Ms Lim: For staff health and physical well-being, measures are in place to safeguard physical health, which include twice-daily self-temperature monitoring and recording in Staff Health Surveillance System, as well as constant reminders to visit the Staff Clinic if unwell and stay away from work, to observe safe distancing and exercise social responsibility.

We also have the support from the hospital’s medical social workers and Psychology Service, where staff are given a hotline number to call if they need support. The hospital’s staff wellness committee has also regularly given out meals and appreciation cards to the nurses in the unit to boost their morale during this challenging time. Emails of appreciation are regularly sent out from the hospital’s senior management. For nurses who are deployed out, the nursing leadership team in the unit consistently contacts them to ensure they are coping well in their new unit and communicates all updates via phone calls.

 

Have you experienced anything that could help other institutions through this pandemic?

Ms Lim: Many of the necessary measures to counter this pandemic have caused inconveniences and difficulties for staff, patients and caregivers. Managing staff emotions is the key to be better prepared to face the challenges at the frontline. By empathising with their needs and pre-emptively giving them the information and resources needed, we will be able to build a resilient workforce to weather through this storm in solidarity. KKH has done well in this regard.

For the paediatric oncology unit, there is constant and open communication with staff to keep us updated on changes to workflows and processes. References and resources are readily available in the hospital intranet for easy access, and the information is also updated in a timely manner. The nursing supervisors engage nurses on the ground daily to proactively address issues and provide clarity. We have recently created a ‘Gratitude Wall’ (Fig. 1) to pen and display notes of appreciation to our colleagues to thank them for their dedication every day.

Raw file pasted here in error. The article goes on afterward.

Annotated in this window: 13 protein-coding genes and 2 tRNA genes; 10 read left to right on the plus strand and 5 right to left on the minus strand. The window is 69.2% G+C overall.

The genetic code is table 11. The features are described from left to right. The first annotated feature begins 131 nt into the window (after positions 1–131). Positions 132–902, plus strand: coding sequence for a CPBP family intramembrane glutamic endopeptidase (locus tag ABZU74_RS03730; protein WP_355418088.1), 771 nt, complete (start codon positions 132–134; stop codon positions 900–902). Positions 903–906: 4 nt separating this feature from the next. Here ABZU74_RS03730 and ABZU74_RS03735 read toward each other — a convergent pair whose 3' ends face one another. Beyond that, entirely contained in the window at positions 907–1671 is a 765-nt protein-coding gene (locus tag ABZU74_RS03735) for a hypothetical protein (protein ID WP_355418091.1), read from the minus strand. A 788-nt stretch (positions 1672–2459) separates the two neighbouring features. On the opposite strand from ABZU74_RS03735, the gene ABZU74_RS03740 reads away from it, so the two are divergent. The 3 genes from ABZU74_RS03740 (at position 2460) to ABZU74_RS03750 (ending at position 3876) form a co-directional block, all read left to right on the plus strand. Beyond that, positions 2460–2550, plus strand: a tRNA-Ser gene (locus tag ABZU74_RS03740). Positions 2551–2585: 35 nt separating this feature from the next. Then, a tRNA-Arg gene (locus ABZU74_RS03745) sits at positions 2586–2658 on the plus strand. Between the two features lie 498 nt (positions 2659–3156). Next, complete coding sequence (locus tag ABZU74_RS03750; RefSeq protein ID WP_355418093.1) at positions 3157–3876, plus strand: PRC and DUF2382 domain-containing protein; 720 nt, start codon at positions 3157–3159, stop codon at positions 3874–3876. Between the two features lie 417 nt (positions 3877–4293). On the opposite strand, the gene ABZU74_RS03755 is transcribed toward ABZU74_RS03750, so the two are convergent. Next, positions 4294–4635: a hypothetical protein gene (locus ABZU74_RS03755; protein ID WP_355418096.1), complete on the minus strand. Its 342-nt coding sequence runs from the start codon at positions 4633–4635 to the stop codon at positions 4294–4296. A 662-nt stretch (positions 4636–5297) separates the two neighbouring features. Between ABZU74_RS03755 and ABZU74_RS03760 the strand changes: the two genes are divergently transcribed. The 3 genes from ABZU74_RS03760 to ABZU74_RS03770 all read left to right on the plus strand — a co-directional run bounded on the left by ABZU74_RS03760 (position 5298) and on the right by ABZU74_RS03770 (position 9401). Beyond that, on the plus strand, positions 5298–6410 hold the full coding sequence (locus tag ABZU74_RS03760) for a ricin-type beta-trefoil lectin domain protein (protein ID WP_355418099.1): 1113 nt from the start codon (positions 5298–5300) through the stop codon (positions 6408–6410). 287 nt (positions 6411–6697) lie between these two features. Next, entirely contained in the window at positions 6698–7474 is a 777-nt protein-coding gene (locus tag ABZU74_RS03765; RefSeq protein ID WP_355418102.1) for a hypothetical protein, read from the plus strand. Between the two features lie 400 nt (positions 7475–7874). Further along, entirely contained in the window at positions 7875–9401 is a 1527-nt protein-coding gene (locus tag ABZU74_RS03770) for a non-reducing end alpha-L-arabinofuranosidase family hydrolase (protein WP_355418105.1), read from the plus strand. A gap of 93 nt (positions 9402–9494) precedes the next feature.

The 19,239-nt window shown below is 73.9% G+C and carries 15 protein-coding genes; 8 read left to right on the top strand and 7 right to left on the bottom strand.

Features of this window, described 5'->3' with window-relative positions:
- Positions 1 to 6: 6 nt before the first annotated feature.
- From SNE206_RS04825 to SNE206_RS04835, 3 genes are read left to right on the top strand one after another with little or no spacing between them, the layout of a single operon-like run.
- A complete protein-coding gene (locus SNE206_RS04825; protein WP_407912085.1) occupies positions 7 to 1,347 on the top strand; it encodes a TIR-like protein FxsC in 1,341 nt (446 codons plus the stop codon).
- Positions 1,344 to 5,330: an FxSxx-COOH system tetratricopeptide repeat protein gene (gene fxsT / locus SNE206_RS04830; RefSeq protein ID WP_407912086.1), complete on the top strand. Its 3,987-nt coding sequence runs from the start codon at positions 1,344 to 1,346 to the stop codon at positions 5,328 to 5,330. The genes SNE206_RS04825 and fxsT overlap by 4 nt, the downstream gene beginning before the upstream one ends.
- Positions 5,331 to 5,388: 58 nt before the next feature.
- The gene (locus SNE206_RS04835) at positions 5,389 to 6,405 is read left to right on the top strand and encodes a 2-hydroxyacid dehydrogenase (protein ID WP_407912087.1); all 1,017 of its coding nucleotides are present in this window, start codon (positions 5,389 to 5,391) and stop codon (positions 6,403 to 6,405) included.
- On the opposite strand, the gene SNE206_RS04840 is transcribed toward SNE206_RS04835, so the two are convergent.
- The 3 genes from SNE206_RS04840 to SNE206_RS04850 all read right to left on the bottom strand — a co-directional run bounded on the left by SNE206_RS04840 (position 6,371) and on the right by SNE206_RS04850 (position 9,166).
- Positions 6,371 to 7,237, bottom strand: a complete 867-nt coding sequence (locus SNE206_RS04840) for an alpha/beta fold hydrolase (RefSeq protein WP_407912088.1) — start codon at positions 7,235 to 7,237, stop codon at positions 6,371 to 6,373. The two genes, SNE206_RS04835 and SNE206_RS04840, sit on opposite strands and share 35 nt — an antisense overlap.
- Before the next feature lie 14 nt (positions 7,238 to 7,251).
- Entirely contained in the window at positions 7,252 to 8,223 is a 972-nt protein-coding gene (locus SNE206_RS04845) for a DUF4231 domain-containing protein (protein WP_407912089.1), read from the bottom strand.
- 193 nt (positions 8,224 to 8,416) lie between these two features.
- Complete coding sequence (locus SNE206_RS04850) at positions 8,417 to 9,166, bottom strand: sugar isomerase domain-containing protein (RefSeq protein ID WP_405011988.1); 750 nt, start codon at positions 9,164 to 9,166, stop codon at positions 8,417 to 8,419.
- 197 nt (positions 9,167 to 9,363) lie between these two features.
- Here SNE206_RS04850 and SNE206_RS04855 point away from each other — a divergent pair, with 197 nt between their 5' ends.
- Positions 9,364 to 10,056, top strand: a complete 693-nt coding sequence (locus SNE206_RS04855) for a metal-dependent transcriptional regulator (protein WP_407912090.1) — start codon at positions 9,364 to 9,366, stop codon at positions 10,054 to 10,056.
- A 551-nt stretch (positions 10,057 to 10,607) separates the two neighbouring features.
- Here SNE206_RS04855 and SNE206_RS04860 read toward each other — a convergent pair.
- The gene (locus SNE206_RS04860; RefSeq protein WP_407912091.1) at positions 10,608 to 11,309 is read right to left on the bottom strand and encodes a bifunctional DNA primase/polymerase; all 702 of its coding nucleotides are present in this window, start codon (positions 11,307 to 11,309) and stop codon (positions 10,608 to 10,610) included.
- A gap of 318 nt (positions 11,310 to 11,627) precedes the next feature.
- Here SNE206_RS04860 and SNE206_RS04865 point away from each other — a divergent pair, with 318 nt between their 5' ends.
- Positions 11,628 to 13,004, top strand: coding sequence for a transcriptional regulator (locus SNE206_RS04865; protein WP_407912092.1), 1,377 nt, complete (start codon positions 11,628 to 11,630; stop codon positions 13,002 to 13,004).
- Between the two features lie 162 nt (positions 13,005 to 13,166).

Fig. 1. Staff can write thank-you notes to those who have helped them one way or another during their shift, and post these notes on the Gratitude Wall.

 

In addition, planning ahead is what keeps us on top of the game in resource management. For example, the Hospital Command Centre and Infectious Disease physicians will consolidate all COVID-19 activities and share key information via email or virtual meeting updates with the staff; pharmacists constantly review their supplies and take proactive steps to conserve stock, such as reducing frequency while maintaining the efficacy of drugs and beginning the discussion with stakeholders involved. We also prepared ourselves in readiness for a surge of admissions by converting facilities into isolation rooms and admission wards.

 

​KK Women’s and Children’s Hospital (KKH) plays an integral role in the care of COVID-19 patients in Singapore, serving as the principal disease outbreak centre for paediatric cases. The 830-bed hospital is the largest that specialises in healthcare for women and children in Singapore, serving as a referral centre that provides tertiary services to manage high-risk conditions in women and children.

KKH typically sees about 150 newly diagnosed paediatric cancer patients annually. Inpatient admissions average between 20 and 30 per week; the Children’s Day Therapy sees another 20 to 30 patients per day. The COVID-19 pandemic has not prevented these paediatric cancer patients from seeking treatment.

 

Acknowledgements Adapted from an article first published on the SIOP-St. Jude Global COVID -19 Resource Center webpage (https://covid19childhoodcancer.org).